I first fished for rock cod trip when I was 10 years old and I’ve been in love with the fishery ever since. At some point over the last 30 years, people stopped calling them “rock cod” and started calling them “rockfish,” but I don’t care what they call them, they are still one of my favorite species.
I got serious about fishing rock cod, sorry rockfish, in the early 90s when my friends and I fished them commercially at the Cherry Banks, approximately 100 miles off the coast of Long Beach, California. To a bunch of kids in our late teens and early twenties, it was heaven. Leaving the rest of the world behind, we’d fish offshore for multiple days, dropping 50-hook gangions (a long series of hooks) to great depths, sometimes more than 900 feet in the hopes of catching giant cod.
Sadly, the amazing fishery in those waters, like a lot of the California’s fisheries, has become nothing more than a fond memory due to the passing of draconian laws, similar to those that the anti-fishing groups are currently using to implement the Marine Life Protection Act (MLPA). But, short lived as my chance to enjoy the fishery was, I learned an awful lot about targeting rockfish.
When battling cod back then, our strategy was to carpet-bomb the schools of fish with an overwhelming show of baited hooks. Current laws only allow two hooks per rig, so that tactic has been replaced by something more akin to a tactical strike. It’s certainly more challenging to get the right bites when you’re limited to fishing two hooks, but with the proper gear, a little prep work and a sound fishing strategy, you can catch plenty of big fish and getting on a sport boat is one of the easiest ways to enjoy this fishery.
The first step to success is to equip yourself with the right gear. I fish a Shimano Trinidad 20 full of 65-pound Spectra matched with a Seeker Ulua 93H rod. You don’t need a $400 reel to fish for rockfish in California, but the high-efficiency gearing on a top-shelf reel makes it a lot easier to turn the handle when you’ve got a heavy fish on the line. Just about any heavy jig stick will work for fishing cod, but ideally you’ll want one that is somewhat parabolic, which will provide a cushion that’ll keep the fish from ripping off the hook as you wind them in.
If you’re still fishing mono for rockfish, you need to stop.
Mono stretches and the more line you have out, the more difficult it is to detect what’s happening at the business end of your line. Spectra’s lack of stretch allows you to feel every bite and get a positive hook-set no matter how deep you fish. Equally important, the thin diameter of braided line has less water drag than mono, so you can get your bait to the bottom faster with less weight and keep it on the bottom, even during fast drifts.
The next step is to make some rigs. If you’re fishing with the ones they sell in the tackle stores, you need to stop that too. Sure, they look great hanging from a shelf, but once you take them out of the package you’ll find that they’re nothing more than a tangled mess of swivels, beads, hooks and more hassle than they’re worth.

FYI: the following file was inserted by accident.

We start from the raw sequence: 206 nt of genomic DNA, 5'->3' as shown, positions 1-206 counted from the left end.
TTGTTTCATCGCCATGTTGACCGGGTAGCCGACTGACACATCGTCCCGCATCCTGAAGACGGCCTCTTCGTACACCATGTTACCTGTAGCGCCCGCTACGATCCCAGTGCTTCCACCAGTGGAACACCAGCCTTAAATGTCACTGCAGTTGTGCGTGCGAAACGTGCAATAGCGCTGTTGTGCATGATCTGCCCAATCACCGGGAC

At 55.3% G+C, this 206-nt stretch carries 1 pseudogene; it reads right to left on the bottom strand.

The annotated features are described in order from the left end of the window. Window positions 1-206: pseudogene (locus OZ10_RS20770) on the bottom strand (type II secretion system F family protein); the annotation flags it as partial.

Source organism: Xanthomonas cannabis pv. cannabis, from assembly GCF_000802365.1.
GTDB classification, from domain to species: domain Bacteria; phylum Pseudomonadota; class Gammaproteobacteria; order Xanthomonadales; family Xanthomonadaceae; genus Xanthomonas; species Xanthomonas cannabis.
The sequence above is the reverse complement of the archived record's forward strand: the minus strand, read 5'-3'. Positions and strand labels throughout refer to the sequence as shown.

To read more about making your own rockfish rigs, visit www.bdoutdoors.com/article/rockfish-bottom-rigs.
With the prep work out of the way, it’s time to jump on your favorite sport boat and catch some fish. Choosing a spot at the rail is of utmost importance, so get down there early and take first dibs on a good spot.
Captains usually drift with all of the anglers lined up on one side of the boat, so ask a crewmember which side of the boat you will be fishing during the trip, then claim a location in the bow on that side.
The bow is the place to be. The fish finder’s transducer is usually directly under the wheelhouse, so you’ll be dropping on the marks that the captain is seeing rather than 60 feet behind them — that’s where the boys positioned in the stern will end up. Being in the bow also gives you the first crack at new fish since most boats drift bow first.
When I used to fish with long gangion rigs, I learned that not all rockfish hang out near the bottom. A 50-hook rig stretches almost 75 feet and is a pretty good indicator of where fish hang out in the water column. On a good drop, the top 20 hooks run 40-plus feet off the bottom and would get loaded with chili peppers and bank perch. The next 20 hooks (20 to 40 feet off the bottom) would catch salmon grouper or reds and the bottom 10 (right on the bottom) would either snag big cows and lings or small starry eyes and assorted what not. Unless you’re targeting big fish with big baits, you don’t necessarily want to fish with your baits sitting directly on the bottom. Down there, you have a much better chance of catching a little “what not” than you do of hooking a big fish. You’re only using two hooks, so you need to make them count.
To decide on how far off the bottom to fish just ask the captain… He’ll most likely be right behind you, sitting in the wheelhouse with his head sticking out of the window, and he’ll be more than happy to tell you how many turns of the reel handle you should fish off the bottom. You’ll be surprised at just how high rockfish will come off the bottom to feed.
The Southern California rockfish season ends on December 31, but the Mexican rockfish season is just getting started.
In the next So Cal Scene I’ll be interviewing Capt. Jaime Thinnes of Seasons Sportfishing about targeting rockfish south of the border.